One of the primary effects of closures due to the novel coronavirus is the catastrophic rise in unemployment resulting from businesses shutting their doors or just reducing their capacities. Even retailers that remain open need far fewer employees to serve a reduced number of customers, contributing to the United States experiencing its worst unemployment rate in history. Although other nations have yet to reach the off-the-charts levels of unemployment seen in America, Europe is also seeing a sharp rise in unemployment claims, and China predicts a steady increase from their current state of more than 80 million unemployed workers. 

The immediate effect of these unprecedented unemployment rates has been a reduction in demand for retail products and services. This can be seen most easily in the sudden drop in prices for these products and services. While lower prices might seem beneficial to unemployed and underemployed people with less money to spend, what these price drops actually mean is that consumers are spending so little that we are beginning to experience deflation. This could lead to manufacturers being unable to charge enough to make it worth producing their goods, which would lead to factory closures and even more unemployment. The same is true for retail services—and services may experience an even worse crisis since they cannot be adapted for consumption with social distancing the same way that many goods can be. Consumers can pick up their food to go with no contact at all, but it’s impossible to get a manicure, hair treatment, or even home cleaning service without close social contact with another person.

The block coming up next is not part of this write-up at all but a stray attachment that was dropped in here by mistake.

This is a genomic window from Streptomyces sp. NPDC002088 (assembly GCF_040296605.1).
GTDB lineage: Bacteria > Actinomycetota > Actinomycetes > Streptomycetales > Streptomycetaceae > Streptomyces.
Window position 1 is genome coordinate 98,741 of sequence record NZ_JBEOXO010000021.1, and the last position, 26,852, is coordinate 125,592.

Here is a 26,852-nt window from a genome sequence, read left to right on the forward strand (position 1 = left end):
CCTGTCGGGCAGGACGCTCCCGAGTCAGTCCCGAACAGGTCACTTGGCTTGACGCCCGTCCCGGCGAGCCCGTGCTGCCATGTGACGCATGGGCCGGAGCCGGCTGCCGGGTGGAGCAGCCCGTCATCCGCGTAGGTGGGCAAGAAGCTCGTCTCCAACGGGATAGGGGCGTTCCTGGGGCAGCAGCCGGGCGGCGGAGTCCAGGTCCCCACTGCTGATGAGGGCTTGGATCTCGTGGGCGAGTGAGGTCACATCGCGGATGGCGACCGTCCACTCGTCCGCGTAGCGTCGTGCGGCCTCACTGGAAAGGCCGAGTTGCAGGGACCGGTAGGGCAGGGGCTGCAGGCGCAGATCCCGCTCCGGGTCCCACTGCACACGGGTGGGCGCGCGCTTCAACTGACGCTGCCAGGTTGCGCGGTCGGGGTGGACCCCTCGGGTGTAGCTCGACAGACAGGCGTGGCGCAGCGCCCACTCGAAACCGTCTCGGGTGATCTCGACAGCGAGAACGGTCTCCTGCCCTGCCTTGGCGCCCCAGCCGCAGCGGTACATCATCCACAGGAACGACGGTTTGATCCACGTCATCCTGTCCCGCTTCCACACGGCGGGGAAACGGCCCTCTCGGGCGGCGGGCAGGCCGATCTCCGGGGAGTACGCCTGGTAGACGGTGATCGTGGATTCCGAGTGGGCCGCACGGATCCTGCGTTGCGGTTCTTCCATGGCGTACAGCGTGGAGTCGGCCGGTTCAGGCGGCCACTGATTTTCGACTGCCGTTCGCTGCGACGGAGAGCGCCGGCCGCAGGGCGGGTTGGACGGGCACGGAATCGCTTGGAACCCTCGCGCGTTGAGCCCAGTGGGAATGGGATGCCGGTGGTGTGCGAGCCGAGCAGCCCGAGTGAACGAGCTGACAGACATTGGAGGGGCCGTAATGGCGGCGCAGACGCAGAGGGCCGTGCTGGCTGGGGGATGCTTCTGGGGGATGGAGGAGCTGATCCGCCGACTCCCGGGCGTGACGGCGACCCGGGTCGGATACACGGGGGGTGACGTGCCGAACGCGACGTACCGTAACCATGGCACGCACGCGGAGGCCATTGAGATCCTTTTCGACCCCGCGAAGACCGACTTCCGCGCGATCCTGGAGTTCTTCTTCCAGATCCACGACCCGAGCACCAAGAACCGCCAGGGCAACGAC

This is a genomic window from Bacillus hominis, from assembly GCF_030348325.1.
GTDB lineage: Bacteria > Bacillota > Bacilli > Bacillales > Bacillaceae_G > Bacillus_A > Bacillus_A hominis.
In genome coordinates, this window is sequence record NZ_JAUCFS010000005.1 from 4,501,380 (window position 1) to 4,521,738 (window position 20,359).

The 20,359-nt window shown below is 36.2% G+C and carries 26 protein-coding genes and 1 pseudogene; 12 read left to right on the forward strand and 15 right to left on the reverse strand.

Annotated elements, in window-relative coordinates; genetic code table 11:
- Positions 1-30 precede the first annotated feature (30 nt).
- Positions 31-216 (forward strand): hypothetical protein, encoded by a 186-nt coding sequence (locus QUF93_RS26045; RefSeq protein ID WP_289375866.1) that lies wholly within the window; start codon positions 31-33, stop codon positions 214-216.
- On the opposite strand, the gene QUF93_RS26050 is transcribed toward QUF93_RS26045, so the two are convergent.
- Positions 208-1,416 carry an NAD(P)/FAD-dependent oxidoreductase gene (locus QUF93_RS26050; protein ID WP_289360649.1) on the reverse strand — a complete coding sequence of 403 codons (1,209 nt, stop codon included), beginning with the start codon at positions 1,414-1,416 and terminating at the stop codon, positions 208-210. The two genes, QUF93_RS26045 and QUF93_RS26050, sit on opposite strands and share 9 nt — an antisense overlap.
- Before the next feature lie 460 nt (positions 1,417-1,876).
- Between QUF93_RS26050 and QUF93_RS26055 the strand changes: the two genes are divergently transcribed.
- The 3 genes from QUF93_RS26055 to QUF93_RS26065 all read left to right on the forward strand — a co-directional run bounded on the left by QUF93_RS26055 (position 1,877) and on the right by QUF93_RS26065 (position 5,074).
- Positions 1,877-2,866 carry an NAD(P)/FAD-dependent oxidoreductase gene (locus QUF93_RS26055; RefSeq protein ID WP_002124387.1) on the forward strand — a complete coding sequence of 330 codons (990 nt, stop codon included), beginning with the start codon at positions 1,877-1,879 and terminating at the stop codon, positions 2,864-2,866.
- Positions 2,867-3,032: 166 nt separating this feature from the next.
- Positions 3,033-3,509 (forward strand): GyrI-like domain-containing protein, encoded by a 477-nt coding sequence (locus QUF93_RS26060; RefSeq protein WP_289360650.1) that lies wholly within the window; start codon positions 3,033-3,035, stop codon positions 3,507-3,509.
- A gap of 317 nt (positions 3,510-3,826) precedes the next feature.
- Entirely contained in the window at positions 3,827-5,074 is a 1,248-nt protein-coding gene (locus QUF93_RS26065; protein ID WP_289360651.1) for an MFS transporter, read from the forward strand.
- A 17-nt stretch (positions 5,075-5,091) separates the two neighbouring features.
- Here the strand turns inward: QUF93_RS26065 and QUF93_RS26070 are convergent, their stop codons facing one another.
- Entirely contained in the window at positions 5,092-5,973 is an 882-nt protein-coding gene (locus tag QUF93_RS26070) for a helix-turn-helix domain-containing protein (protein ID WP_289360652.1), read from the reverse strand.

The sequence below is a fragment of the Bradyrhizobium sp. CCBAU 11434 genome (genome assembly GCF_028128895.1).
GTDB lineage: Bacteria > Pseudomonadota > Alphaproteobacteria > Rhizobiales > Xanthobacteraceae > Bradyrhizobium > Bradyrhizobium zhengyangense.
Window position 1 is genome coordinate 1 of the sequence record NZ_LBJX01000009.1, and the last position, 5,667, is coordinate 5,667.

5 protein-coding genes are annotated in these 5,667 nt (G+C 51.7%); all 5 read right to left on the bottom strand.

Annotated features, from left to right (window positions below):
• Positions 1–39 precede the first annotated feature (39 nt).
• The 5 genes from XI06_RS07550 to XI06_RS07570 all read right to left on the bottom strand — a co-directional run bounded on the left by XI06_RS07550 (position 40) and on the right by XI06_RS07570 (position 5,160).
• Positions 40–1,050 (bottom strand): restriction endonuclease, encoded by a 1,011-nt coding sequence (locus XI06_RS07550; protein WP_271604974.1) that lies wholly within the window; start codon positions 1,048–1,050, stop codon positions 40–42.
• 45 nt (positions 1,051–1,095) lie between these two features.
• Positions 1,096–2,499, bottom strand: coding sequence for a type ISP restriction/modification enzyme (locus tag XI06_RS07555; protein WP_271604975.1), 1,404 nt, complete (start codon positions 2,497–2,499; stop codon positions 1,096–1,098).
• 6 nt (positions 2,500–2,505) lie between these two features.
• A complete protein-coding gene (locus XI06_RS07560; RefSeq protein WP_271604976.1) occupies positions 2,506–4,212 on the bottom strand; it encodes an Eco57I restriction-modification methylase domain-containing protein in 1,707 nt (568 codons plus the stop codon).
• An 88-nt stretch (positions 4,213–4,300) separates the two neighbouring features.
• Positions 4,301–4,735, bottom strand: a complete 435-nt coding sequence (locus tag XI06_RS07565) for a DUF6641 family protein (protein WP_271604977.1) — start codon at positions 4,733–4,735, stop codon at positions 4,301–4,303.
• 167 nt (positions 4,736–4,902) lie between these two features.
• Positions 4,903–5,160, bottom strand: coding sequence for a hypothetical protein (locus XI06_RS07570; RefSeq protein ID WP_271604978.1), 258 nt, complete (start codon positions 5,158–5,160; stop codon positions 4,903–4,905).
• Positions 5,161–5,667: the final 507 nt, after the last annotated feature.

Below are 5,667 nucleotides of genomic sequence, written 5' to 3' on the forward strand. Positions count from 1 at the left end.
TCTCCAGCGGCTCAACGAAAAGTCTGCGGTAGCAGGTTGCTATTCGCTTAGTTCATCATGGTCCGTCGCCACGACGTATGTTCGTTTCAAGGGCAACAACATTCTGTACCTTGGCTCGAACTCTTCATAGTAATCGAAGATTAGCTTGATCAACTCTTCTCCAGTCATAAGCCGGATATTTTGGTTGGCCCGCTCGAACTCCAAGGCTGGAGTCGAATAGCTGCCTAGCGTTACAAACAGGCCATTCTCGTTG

However, the continued cycle of re-openings and closures will not only affect consumer demand. Because this cycle will likely continue over such a long period of time and across so many parts of the globe, it will also have significant effects on supply. When countries experience closures and economic crises out of sync with one another, the entire supply chain is disrupted, resulting in a mismatch between supplier capacity and consumer demand.